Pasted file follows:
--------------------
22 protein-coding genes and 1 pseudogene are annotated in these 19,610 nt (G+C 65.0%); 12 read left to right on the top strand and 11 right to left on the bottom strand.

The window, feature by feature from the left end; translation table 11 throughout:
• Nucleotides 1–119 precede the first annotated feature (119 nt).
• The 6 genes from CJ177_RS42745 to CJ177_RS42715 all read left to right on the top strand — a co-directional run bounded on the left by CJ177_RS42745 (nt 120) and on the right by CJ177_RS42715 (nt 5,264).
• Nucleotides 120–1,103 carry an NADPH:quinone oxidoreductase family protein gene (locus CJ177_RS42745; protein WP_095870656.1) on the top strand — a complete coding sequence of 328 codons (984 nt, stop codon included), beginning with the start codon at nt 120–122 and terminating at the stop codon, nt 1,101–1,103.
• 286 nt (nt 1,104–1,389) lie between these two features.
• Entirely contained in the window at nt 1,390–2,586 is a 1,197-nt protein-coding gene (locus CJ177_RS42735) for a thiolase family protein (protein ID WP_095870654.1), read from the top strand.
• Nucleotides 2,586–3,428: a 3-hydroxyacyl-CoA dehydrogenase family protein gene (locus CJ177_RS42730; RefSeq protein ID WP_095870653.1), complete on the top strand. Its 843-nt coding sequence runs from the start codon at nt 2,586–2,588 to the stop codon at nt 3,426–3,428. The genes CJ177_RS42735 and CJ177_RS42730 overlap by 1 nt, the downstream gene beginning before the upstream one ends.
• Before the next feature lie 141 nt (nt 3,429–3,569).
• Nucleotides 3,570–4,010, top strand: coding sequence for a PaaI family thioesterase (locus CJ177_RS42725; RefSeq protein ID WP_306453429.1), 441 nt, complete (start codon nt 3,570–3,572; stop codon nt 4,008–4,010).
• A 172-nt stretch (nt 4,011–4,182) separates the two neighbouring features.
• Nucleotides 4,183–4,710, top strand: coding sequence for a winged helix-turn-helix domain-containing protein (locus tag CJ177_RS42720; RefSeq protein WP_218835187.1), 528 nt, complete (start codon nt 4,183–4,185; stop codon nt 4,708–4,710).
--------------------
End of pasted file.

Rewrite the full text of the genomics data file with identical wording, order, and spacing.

22 protein-coding genes and 1 pseudogene are annotated in these 19,610 nt (G+C 65.0%); 12 read left to right on the top strand and 11 right to left on the bottom strand.

The window, feature by feature from the left end; translation table 11 throughout:
• Nucleotides 1–119 precede the first annotated feature (119 nt).
• The 6 genes from CJ177_RS42745 to CJ177_RS42715 all read left to right on the top strand — a co-directional run bounded on the left by CJ177_RS42745 (nt 120) and on the right by CJ177_RS42715 (nt 5,264).
• Nucleotides 120–1,103 carry an NADPH:quinone oxidoreductase family protein gene (locus CJ177_RS42745; protein WP_095870656.1) on the top strand — a complete coding sequence of 328 codons (984 nt, stop codon included), beginning with the start codon at nt 120–122 and terminating at the stop codon, nt 1,101–1,103.
• 286 nt (nt 1,104–1,389) lie between these two features.
• Entirely contained in the window at nt 1,390–2,586 is a 1,197-nt protein-coding gene (locus CJ177_RS42735) for a thiolase family protein (protein ID WP_095870654.1), read from the top strand.
• Nucleotides 2,586–3,428: a 3-hydroxyacyl-CoA dehydrogenase family protein gene (locus CJ177_RS42730; RefSeq protein ID WP_095870653.1), complete on the top strand. Its 843-nt coding sequence runs from the start codon at nt 2,586–2,588 to the stop codon at nt 3,426–3,428. The genes CJ177_RS42735 and CJ177_RS42730 overlap by 1 nt, the downstream gene beginning before the upstream one ends.
• Before the next feature lie 141 nt (nt 3,429–3,569).
• Nucleotides 3,570–4,010, top strand: coding sequence for a PaaI family thioesterase (locus CJ177_RS42725; RefSeq protein ID WP_306453429.1), 441 nt, complete (start codon nt 3,570–3,572; stop codon nt 4,008–4,010).
• A 172-nt stretch (nt 4,011–4,182) separates the two neighbouring features.
• Nucleotides 4,183–4,710, top strand: coding sequence for a winged helix-turn-helix domain-containing protein (locus tag CJ177_RS42720; RefSeq protein WP_218835187.1), 528 nt, complete (start codon nt 4,183–4,185; stop codon nt 4,708–4,710).